U.S. college campus (stock image)
U.S. college campus (stock image)iStock

A Princeton University referendum to endorse BDS appears to have failed, but the Wednesday vote is mired in an uncertain result, with the pro-BDS side claiming the results were not accurate and student government leaders releasing contradictory statements.

The referendum, which called on the university to boycott Caterpillar construction equipment in support of the BDS movement, failed to win the majority of student votes needed, according to the Princeton Tory campus publication.

The referendum results so far released indicated that 44 percent voted in favor, 40 percent voted against, and 16 percent abstained. A majority was needed for the referendum to pass.

The university’s student senate constitution states: “A referendum result shall be binding on the Senate if…a majority of the votes cast in the referendum are in the affirmative.”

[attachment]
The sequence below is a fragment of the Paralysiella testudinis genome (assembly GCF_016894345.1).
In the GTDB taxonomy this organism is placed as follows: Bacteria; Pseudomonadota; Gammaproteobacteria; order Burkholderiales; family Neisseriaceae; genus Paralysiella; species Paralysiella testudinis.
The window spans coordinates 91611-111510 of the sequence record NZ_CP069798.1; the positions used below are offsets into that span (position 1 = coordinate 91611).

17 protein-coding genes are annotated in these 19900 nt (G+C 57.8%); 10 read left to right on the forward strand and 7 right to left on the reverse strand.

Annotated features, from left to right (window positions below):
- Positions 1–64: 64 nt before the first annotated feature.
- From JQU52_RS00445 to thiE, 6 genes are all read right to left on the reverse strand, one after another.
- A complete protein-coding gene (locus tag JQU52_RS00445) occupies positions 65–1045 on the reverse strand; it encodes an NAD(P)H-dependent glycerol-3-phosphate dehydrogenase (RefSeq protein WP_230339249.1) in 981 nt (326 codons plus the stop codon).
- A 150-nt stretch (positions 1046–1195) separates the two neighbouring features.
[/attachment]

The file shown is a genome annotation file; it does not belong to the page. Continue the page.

Over 2,500 of eligible undergraduate students participated in the referendum, which represents 48.9 percent of the student body, according to Princeton figures.

The referendum has stirred controversy at Princeton in the last week, with anti-Israel campus groups holding events in support of the motion, such as the Princeton Committee on Palestine holding a “Caterpillar Referendum Teach-In” and J Street holding an “Occupied Palestinian Territories 101” seminar.

Pro-Israel campus groups responded with their own events. Tigers for Israel hosted “The Case Against BDS” with Israeli activist Ashager Araro, Palestinian Arab peace activist Bassam Eid, Michael Walzer, and former U.S. Ambassador to Egypt and Israel, Daniel Kurtzer.

Since the vote took place, university student government officials have released contradictory statements about the results.